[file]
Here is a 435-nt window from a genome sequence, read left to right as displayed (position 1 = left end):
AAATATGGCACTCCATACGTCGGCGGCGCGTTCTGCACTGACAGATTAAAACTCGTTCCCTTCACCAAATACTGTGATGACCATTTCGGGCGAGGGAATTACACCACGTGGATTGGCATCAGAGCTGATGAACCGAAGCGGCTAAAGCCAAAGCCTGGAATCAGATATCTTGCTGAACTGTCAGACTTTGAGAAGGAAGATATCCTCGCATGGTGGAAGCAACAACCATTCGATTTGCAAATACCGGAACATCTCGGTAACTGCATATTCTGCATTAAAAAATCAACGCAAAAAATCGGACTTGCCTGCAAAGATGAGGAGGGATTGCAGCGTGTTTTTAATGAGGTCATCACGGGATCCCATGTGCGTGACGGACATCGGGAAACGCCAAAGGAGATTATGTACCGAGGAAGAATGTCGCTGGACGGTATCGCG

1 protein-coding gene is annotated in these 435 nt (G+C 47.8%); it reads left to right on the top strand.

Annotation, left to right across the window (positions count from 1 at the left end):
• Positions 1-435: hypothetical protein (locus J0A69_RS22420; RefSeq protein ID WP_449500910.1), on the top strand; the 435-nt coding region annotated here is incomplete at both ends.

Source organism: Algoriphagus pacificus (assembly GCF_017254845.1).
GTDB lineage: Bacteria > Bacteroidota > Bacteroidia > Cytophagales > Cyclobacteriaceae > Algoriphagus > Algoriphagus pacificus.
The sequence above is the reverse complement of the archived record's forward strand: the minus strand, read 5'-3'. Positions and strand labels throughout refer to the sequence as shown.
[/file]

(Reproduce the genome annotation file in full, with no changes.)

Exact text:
Here is a 435-nt window from a genome sequence, read left to right as displayed (position 1 = left end):
AAATATGGCACTCCATACGTCGGCGGCGCGTTCTGCACTGACAGATTAAAACTCGTTCCCTTCACCAAATACTGTGATGACCATTTCGGGCGAGGGAATTACACCACGTGGATTGGCATCAGAGCTGATGAACCGAAGCGGCTAAAGCCAAAGCCTGGAATCAGATATCTTGCTGAACTGTCAGACTTTGAGAAGGAAGATATCCTCGCATGGTGGAAGCAACAACCATTCGATTTGCAAATACCGGAACATCTCGGTAACTGCATATTCTGCATTAAAAAATCAACGCAAAAAATCGGACTTGCCTGCAAAGATGAGGAGGGATTGCAGCGTGTTTTTAATGAGGTCATCACGGGATCCCATGTGCGTGACGGACATCGGGAAACGCCAAAGGAGATTATGTACCGAGGAAGAATGTCGCTGGACGGTATCGCG

1 protein-coding gene is annotated in these 435 nt (G+C 47.8%); it reads left to right on the top strand.

Annotation, left to right across the window (positions count from 1 at the left end):
• Positions 1-435: hypothetical protein (locus J0A69_RS22420; RefSeq protein ID WP_449500910.1), on the top strand; the 435-nt coding region annotated here is incomplete at both ends.

Source organism: Algoriphagus pacificus (assembly GCF_017254845.1).
GTDB lineage: Bacteria > Bacteroidota > Bacteroidia > Cytophagales > Cyclobacteriaceae > Algoriphagus > Algoriphagus pacificus.
The sequence above is the reverse complement of the archived record's forward strand: the minus strand, read 5'-3'. Positions and strand labels throughout refer to the sequence as shown.